Patrick: Run consistently and healthy. Always be on the safe side I guess. Never do more than you think your legs or whatever joints may not be good for you, allow you to do.
Dr. Segler: Yes so listen, right? You got to listen to your body. You really got to pay attention. Yes I guess it’s the success is in the details when you’re really trying to get back at it. All right Patrick well, hey listen I really appreciate you doing the call the day. I mean I think this is a really big thing when you get injured, you’re going to physical therapy, you really want to try to figure out how to make sure your care is really centered around your continuation of your running goals and not just like as you said on Twitter, not just the fixed and done kind of thing.
Dr. Segler: You really have to be proactive. You have to remember that anytime you’re seeking advice from any health care professional whether it’s a doctor, a surgeon, a physical therapist, anybody, you have to make sure that they’re focused on your goals right? Like not fixing the problem, getting you to the finish line is the deal. And if you don’t really push that on them they may just do their usual routine which is try to get you back to normal.
You have to remember the most of the time they define normal as the middle of whatever group they see. So if you look at the waiting room and it looks like your grandma’s bridge group, you don’t want to be in the middle that group. So if that’s the case then that’s where you’re going through your care. It’s okay, it’s not that the doctors isn’t qualified, it’s just that it’s not something doctors are thinking about. They’re just thinking about getting you to the point where you can walk around the kitchen. So you have to be really proactive when you go see any healthcare professional and go in, prepared to talk about your goals first and foremost and then talk about what hurts and how that’s disrupting your goals.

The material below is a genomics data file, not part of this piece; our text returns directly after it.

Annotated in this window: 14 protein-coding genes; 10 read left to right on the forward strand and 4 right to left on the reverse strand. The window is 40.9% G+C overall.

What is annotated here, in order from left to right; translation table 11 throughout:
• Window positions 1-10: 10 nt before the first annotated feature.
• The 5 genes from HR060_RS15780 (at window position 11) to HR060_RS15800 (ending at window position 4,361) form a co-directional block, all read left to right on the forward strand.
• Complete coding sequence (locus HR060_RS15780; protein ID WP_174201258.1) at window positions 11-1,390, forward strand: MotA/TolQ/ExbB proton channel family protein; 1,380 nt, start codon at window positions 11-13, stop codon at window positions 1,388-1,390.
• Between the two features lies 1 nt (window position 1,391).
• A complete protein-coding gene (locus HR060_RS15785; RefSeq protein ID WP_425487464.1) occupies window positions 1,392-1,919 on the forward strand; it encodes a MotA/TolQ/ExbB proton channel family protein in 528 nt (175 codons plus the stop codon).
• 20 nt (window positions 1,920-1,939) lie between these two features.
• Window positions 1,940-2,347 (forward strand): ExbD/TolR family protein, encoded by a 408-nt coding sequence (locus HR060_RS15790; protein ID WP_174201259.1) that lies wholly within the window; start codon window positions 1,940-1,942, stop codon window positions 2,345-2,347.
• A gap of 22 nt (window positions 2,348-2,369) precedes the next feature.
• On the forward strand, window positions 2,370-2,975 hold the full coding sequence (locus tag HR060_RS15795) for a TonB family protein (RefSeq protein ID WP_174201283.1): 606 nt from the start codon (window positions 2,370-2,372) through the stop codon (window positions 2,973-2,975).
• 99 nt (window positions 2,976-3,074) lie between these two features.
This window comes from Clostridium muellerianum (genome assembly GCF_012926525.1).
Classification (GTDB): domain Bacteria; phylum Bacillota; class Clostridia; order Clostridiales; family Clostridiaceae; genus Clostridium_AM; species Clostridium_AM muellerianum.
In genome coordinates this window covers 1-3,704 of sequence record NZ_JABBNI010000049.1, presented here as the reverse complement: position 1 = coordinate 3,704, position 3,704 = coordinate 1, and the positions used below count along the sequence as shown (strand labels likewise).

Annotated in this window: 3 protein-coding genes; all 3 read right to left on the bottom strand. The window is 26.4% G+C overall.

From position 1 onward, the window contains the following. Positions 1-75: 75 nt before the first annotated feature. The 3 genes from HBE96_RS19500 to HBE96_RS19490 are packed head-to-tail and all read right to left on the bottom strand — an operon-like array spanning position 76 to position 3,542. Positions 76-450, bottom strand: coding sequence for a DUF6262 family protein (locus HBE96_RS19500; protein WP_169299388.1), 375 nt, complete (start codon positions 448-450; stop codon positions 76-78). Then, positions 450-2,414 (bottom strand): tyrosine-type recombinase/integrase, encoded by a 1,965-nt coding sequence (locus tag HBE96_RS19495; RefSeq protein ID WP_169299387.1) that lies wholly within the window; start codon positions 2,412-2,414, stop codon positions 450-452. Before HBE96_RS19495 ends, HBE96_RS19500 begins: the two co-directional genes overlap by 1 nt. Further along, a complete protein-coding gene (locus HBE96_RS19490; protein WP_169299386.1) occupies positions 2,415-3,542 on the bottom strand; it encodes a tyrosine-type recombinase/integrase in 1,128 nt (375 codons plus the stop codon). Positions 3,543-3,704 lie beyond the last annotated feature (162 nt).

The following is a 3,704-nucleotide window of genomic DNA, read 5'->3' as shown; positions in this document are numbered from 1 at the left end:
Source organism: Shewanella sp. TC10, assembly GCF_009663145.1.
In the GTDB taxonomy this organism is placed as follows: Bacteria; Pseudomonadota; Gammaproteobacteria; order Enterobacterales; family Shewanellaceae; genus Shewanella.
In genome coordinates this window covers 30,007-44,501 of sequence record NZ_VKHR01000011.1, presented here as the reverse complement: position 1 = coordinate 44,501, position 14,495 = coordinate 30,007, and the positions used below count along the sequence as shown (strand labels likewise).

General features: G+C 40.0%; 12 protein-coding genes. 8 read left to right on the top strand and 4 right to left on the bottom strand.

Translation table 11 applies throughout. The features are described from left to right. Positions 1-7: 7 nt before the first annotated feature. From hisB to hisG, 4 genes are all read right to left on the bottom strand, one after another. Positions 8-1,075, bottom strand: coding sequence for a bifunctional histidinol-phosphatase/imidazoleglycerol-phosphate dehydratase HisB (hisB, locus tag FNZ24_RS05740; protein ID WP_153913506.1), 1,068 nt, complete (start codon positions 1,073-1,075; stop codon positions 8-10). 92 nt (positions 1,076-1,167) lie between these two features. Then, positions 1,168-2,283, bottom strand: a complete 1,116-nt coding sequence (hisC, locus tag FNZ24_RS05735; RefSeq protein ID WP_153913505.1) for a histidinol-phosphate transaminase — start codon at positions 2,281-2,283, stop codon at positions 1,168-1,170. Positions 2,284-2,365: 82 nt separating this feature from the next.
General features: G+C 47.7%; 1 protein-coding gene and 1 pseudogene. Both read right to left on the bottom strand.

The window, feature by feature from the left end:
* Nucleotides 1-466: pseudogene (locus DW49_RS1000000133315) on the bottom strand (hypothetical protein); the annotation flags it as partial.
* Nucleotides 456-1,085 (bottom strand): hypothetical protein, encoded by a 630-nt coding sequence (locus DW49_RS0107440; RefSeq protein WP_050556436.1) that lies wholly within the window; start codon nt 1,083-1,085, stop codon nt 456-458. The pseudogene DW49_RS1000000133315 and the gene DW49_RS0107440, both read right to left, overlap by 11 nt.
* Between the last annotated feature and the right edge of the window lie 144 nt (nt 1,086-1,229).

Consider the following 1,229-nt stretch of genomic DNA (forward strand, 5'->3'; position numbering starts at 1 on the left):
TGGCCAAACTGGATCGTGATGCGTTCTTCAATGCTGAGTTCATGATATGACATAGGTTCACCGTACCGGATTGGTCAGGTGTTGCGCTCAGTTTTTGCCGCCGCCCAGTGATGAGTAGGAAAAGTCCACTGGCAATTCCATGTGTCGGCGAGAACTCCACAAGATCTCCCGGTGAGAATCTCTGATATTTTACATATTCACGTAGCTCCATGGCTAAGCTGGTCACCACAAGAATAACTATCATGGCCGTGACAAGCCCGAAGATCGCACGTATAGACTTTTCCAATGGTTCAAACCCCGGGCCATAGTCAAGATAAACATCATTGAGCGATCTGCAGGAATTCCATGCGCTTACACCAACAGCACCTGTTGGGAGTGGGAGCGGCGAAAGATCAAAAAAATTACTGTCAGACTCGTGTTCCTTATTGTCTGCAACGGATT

Patrick: Yes absolutely!
Dr. Segler: All right, well Patrick, hey man, thanks for doing the call. I really do appreciate you coming on to be on the podcast and talk about your experience and again man congrats on qualifying for Boston and running under 3 hours is pretty awesome and let us know how it goes. So I want to hear from you after Boston and see if you get another sub-three at Boston, that’d be pretty amazing.
Patrick: Awesome! Yes thank you absolutely very much. I appreciated it. Thanks for the call. I’m happy to share my experiences and hope everyone out there has just as good experience.
Dr. Segler: Yes I think it’s really going to be helpful. Thanks so much for doing it.
Patrick: Alright thank you. Bye!
Dr. Segler: Alright Patrick, bye!
If you have a question that you would like answered as a future addition of the Doc On The Run Podcast, send it to me PodcastQuestion@docontherun.com. And then make sure you join me for the next edition of the Doc On The Run Podcast!
p style=”text-align: justify;”>Dr. Christopher Segler is a podiatrist and ankle surgeon who has won an award for his research on diagnosing subtle fractures involving the ankle that are often initially thought to be only ankle sprains. He believes that it is important to see the very best ankle sprain doctor in San Francisco that you can find. Fortunately, San Francisco has many of the best ankle sprain specialists in the United States practicing right here in the Bay Area. He offers house calls for those with ankle injuries who have a tough time getting to a podiatry office. You can reach him directly at (415) 308-0833.